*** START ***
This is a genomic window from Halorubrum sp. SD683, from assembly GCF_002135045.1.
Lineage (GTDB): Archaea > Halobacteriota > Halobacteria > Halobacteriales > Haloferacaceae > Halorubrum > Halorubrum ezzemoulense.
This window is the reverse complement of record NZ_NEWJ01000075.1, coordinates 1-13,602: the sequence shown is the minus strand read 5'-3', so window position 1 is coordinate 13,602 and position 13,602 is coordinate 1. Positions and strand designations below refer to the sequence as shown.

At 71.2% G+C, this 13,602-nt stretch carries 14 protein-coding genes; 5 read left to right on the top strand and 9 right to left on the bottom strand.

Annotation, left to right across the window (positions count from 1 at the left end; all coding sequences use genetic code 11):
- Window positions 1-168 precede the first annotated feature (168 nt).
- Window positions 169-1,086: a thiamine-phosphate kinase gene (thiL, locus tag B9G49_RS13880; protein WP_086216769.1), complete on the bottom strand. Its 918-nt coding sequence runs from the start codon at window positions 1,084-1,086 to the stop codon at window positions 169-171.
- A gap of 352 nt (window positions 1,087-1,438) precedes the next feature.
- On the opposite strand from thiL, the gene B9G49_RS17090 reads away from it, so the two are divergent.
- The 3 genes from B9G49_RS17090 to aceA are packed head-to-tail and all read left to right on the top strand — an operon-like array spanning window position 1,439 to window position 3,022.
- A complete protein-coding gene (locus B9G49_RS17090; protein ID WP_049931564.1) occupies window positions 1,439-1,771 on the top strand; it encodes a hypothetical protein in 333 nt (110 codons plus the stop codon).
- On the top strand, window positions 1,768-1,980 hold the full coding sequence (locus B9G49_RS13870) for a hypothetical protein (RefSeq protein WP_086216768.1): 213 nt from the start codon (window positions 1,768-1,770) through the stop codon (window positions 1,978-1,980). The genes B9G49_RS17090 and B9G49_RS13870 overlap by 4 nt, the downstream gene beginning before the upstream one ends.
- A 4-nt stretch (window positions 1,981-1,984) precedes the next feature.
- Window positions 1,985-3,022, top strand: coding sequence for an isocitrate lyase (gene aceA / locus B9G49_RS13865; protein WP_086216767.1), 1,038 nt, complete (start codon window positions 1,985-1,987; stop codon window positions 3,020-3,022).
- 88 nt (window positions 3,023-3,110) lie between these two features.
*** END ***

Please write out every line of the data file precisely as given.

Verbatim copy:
This is a genomic window from Halorubrum sp. SD683, from assembly GCF_002135045.1.
Lineage (GTDB): Archaea > Halobacteriota > Halobacteria > Halobacteriales > Haloferacaceae > Halorubrum > Halorubrum ezzemoulense.
This window is the reverse complement of record NZ_NEWJ01000075.1, coordinates 1-13,602: the sequence shown is the minus strand read 5'-3', so window position 1 is coordinate 13,602 and position 13,602 is coordinate 1. Positions and strand designations below refer to the sequence as shown.

At 71.2% G+C, this 13,602-nt stretch carries 14 protein-coding genes; 5 read left to right on the top strand and 9 right to left on the bottom strand.

Annotation, left to right across the window (positions count from 1 at the left end; all coding sequences use genetic code 11):
- Window positions 1-168 precede the first annotated feature (168 nt).
- Window positions 169-1,086: a thiamine-phosphate kinase gene (thiL, locus tag B9G49_RS13880; protein WP_086216769.1), complete on the bottom strand. Its 918-nt coding sequence runs from the start codon at window positions 1,084-1,086 to the stop codon at window positions 169-171.
- A gap of 352 nt (window positions 1,087-1,438) precedes the next feature.
- On the opposite strand from thiL, the gene B9G49_RS17090 reads away from it, so the two are divergent.
- The 3 genes from B9G49_RS17090 to aceA are packed head-to-tail and all read left to right on the top strand — an operon-like array spanning window position 1,439 to window position 3,022.
- A complete protein-coding gene (locus B9G49_RS17090; protein ID WP_049931564.1) occupies window positions 1,439-1,771 on the top strand; it encodes a hypothetical protein in 333 nt (110 codons plus the stop codon).
- On the top strand, window positions 1,768-1,980 hold the full coding sequence (locus B9G49_RS13870) for a hypothetical protein (RefSeq protein WP_086216768.1): 213 nt from the start codon (window positions 1,768-1,770) through the stop codon (window positions 1,978-1,980). The genes B9G49_RS17090 and B9G49_RS13870 overlap by 4 nt, the downstream gene beginning before the upstream one ends.
- A 4-nt stretch (window positions 1,981-1,984) precedes the next feature.
- Window positions 1,985-3,022, top strand: coding sequence for an isocitrate lyase (gene aceA / locus B9G49_RS13865; protein WP_086216767.1), 1,038 nt, complete (start codon window positions 1,985-1,987; stop codon window positions 3,020-3,022).
- 88 nt (window positions 3,023-3,110) lie between these two features.